Interestingly, the latest group which has emerged as a security threat in the nation is the Niger Delta Avengers. The group has recently been blowing up pipelines in the region which has affected oil production and distribution. The group, amongst its other demands, wants the President to implement some of the recommendations of the Conference which deal with restructuring the country. The President is perceived by the Niger Deltans as anti-South South. On June 2nd, 2016, he had the golden opportunity to redeem his image in the eyes of the people of that region if he had come himself to inaugurate the clean-up of Ogoniland in Rivers State. He should have used that opportunity to build a relationship with the Niger Deltans. He must, however, be commended for fulfilling his promise to implement the United Nations Environment Programme (UNEP) report which recommended the clean-up.
Despite the massive successes recorded by the Nigerian Armed Forces in eliminating the dreaded terrorist group, Boko Haram, the mayhem occasioned by their nefarious activities will never be forgotten by those affected (both Northerners and Southerners alike). Fresh in our memory also, are the wanton attacks by Fulani herdsmen on the indigenous people of the South West and South East while grazing. The people of the South East and South West have braced themselves up for retaliatory measures whenever there is a reoccurrence of such attacks. Also, in a bid to end the incessant killings of farmers and villagers by herdsmen, Governor Ayodele Fayose of Ekiti State banned cattle grazing in the State.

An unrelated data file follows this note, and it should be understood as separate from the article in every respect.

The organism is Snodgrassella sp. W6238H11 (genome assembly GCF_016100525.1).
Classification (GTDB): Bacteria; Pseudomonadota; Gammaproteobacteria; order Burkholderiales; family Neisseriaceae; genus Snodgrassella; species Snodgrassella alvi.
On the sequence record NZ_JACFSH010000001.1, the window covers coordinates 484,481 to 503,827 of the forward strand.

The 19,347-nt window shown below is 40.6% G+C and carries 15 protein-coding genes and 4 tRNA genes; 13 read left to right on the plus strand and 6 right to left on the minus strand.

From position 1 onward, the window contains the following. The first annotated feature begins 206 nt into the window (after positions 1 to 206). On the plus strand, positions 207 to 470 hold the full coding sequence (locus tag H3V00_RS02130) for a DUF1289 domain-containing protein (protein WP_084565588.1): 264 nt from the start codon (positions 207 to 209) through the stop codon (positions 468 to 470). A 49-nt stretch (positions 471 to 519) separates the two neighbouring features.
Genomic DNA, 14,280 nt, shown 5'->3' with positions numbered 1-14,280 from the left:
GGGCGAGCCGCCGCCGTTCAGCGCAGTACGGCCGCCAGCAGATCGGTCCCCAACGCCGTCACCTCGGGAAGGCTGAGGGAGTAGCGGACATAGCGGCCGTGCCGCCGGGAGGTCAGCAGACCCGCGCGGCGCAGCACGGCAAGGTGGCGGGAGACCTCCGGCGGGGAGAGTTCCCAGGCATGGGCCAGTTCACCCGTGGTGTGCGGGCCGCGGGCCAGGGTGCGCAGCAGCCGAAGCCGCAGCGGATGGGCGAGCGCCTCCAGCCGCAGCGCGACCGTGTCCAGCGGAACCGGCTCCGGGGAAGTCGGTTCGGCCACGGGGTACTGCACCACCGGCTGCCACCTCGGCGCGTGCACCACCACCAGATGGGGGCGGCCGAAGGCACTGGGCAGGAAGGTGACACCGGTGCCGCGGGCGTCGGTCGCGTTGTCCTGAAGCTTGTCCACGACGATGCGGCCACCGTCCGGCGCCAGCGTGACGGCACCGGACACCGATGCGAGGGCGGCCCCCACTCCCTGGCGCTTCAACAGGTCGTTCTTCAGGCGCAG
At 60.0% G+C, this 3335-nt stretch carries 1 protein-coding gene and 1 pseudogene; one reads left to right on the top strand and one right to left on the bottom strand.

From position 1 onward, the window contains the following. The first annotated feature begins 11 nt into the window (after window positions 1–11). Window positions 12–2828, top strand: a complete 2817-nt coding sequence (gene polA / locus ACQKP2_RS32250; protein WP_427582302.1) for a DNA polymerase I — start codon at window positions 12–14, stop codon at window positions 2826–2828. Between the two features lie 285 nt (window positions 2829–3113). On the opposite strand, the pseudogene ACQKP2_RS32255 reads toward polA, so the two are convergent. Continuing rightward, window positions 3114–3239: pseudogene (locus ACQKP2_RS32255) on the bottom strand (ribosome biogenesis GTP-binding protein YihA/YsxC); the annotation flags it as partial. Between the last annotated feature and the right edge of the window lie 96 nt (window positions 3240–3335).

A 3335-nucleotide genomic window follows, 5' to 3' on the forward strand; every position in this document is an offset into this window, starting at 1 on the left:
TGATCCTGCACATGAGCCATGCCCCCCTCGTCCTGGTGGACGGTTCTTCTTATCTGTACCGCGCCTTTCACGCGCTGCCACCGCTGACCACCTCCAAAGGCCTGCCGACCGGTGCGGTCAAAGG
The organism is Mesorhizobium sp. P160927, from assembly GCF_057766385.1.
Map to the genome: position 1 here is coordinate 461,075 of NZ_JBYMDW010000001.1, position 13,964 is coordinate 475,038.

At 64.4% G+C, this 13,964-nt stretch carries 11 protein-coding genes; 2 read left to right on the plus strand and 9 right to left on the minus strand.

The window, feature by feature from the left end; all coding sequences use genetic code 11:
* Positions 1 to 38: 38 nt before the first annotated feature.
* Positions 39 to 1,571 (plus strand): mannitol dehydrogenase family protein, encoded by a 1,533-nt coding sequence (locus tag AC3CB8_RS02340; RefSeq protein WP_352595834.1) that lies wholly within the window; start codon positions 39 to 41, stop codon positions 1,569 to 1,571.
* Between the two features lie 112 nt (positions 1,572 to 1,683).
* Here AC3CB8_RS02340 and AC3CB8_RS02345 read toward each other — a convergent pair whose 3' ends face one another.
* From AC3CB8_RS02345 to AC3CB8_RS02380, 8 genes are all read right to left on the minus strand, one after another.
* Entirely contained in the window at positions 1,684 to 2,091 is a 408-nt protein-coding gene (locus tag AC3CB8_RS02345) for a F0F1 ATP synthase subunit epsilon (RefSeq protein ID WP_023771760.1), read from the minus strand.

It is visible to the blind and audible to the deaf that the country’s forced marriage is at the brink of total collapse. There is suspicion, hatred amongst the ethnic and religious groups. There are calls for the creation of more states. Some are planning on seceding. Some feel marginalised and neglected. The results of the 2015 Presidential elections show that there is a cold war between the ethnic and religious constituent groups of Nigeria. President Muhammadu Buhari must urgently consider and implement the recommendations of the 2014 National Conference report and take the necessary steps to save this nation from destruction because if Nigeria disintegrates or goes into a civil war, the effects would be unimaginable.
Afam Ikeakanam is a final year Law student of the University of Ibadan and can be reached via firstname.lastname@example.org.